Unity user explores Unreal Engine 4: part 10

Jun 09, 2020 at 10:00 am by nemirc

Unity user explores Unreal Engine 4

As I explore Unreal Engine 4 while porting my horror game from Unity to that engine, it is time to get into another subject that is a big part of my interests: cloth simulation.

Cloth simulation in Unreal Engine 4 can be done in 2 different ways. The first way is to use an external application to create an APEX Cloth object that is then imported into UE4, and the second way is to actually configure the cloth inside UE4. The first method requires you to modify the original APEX Cloth file every time you need to make a change, even if it’s a small change; the second method allows you to modify the cloth directly inside the engine editor.

You create a cloth object within the editor, you open the Mesh editing window (double-click on your static mesh or skeletal mesh in the Content Browser) and then, all you have to do is activate the Section Selection tool and then right-click and select “Create Clothing Data from Selection.”

Cloth simulation requires you to paint weights on your model. As you can guess, the weight value defines how much the clothing moves (0 means the cloth remains static, and then the mesh becomes more dynamic as the value increases).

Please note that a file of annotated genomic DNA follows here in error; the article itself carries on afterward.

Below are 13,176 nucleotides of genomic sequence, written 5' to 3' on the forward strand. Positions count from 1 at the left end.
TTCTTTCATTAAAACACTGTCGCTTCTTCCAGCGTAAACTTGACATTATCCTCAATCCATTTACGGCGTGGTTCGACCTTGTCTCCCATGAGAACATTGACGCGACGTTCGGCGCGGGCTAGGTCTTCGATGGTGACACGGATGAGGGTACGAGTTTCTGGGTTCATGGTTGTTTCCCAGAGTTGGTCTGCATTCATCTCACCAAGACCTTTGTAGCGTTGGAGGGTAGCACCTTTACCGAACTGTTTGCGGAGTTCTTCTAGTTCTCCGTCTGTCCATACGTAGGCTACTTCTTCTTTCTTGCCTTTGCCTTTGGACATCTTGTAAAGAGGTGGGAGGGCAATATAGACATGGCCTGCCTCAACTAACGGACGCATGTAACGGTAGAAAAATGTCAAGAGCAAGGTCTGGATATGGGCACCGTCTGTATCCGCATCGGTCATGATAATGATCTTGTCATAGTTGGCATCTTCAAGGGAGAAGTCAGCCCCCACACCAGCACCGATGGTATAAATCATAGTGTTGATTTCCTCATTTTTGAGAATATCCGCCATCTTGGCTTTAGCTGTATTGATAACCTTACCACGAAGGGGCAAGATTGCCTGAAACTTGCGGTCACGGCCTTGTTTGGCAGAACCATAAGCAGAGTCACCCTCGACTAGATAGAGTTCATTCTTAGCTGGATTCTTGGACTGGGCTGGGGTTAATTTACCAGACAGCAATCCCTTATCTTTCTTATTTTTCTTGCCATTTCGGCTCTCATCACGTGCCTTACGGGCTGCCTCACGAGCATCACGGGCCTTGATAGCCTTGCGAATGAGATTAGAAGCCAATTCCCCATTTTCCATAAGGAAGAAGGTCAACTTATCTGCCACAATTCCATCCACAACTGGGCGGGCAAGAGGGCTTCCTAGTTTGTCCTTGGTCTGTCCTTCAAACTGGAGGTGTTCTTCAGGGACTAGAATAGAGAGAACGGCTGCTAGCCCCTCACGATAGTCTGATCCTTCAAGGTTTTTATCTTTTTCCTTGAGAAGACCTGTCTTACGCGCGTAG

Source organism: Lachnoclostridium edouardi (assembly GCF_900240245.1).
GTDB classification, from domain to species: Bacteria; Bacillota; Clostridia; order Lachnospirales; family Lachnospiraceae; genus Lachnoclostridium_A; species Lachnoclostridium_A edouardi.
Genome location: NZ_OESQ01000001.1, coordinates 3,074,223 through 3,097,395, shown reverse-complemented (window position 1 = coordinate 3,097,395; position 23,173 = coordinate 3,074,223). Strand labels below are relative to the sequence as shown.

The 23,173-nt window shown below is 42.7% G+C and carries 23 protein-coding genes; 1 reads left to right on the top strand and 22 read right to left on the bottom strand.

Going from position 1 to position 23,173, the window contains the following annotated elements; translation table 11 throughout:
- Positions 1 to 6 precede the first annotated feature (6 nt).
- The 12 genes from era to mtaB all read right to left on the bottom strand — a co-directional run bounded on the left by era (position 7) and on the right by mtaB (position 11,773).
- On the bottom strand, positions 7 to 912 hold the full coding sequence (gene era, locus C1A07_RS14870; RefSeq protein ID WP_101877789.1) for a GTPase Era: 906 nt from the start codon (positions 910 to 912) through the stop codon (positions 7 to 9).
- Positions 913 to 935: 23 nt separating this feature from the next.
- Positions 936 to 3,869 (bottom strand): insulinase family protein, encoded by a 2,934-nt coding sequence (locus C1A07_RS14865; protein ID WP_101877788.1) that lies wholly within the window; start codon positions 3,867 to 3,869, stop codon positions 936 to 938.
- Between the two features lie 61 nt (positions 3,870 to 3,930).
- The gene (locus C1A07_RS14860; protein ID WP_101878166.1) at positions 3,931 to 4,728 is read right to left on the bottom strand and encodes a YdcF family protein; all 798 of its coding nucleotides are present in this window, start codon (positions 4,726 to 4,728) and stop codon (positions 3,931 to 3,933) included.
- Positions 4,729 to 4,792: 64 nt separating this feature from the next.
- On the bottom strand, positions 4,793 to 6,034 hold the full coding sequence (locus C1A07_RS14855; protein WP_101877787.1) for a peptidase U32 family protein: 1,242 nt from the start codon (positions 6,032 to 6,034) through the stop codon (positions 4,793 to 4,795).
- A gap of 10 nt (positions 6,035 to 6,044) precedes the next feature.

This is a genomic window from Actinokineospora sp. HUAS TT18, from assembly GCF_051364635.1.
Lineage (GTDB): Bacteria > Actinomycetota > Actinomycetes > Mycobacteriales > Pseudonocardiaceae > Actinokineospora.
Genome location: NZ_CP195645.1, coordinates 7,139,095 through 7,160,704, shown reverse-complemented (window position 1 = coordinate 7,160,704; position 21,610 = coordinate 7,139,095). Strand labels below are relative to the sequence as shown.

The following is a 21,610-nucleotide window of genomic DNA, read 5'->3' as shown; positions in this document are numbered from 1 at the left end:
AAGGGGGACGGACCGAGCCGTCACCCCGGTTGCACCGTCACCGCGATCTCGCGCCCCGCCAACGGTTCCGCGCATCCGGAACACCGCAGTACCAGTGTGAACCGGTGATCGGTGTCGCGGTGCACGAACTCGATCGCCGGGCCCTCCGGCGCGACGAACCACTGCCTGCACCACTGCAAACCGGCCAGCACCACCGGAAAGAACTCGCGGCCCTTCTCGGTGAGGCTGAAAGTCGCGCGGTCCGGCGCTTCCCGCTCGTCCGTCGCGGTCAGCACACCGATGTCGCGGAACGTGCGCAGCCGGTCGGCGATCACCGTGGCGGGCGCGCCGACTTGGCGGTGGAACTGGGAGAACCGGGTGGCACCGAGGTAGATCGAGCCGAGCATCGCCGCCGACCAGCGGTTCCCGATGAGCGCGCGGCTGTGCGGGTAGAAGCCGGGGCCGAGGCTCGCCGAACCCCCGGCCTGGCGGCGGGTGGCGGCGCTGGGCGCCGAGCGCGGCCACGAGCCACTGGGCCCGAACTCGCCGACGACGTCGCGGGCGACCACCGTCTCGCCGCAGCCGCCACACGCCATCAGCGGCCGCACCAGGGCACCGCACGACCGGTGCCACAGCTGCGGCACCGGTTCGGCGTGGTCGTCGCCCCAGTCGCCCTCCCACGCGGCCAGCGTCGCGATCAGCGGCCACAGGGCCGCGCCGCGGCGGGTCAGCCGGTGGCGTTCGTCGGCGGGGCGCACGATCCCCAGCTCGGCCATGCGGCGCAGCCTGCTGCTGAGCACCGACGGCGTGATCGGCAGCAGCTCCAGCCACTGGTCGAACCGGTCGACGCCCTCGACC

The mesh will display some attributes that control how the cloth will behave. These can be very confusing, so I think it’s better to just download the ContentExamples project, and explore the Cloth map to see how they configure the cloth.

When you are adding cloth simulation to your characters, you need to add a Physics Asset to your Skeletal Mesh. That Physics Asset is the same one you use for hair dynamics (it’s used for a lot of things in Unreal Engine, actually). You have to do this because cloth doesn’t offer per-polygon collision like in 3D applications like Maya or 3D Studio Max. Making these Physics Assets can be time-consuming when creating a certain kind of outfit. For example, Amelia is wearing a short dress and I have to create colliders that follow the shape of her legs, hips and buttocks to make the dress look good.

You can preview the behavior of the cloth directly in the Mesh editing window if you select a preview animation from the drop-down button on the menu. The following video shows the finished cloth simulation.

This is the extremely complicated setup I did for the legs.
And this video shows Amelia, in game, with cloth simulation and dynamic hair.

Working with cloth simulation in Unreal Engine 4 isn’t that different to Unity. The workflow is more or less the same, although I like how UE4 features actual painting tools (the gradient paint is my favorite).

Get Unreal Engine: https://www.unrealengine.com/en-US/get-now

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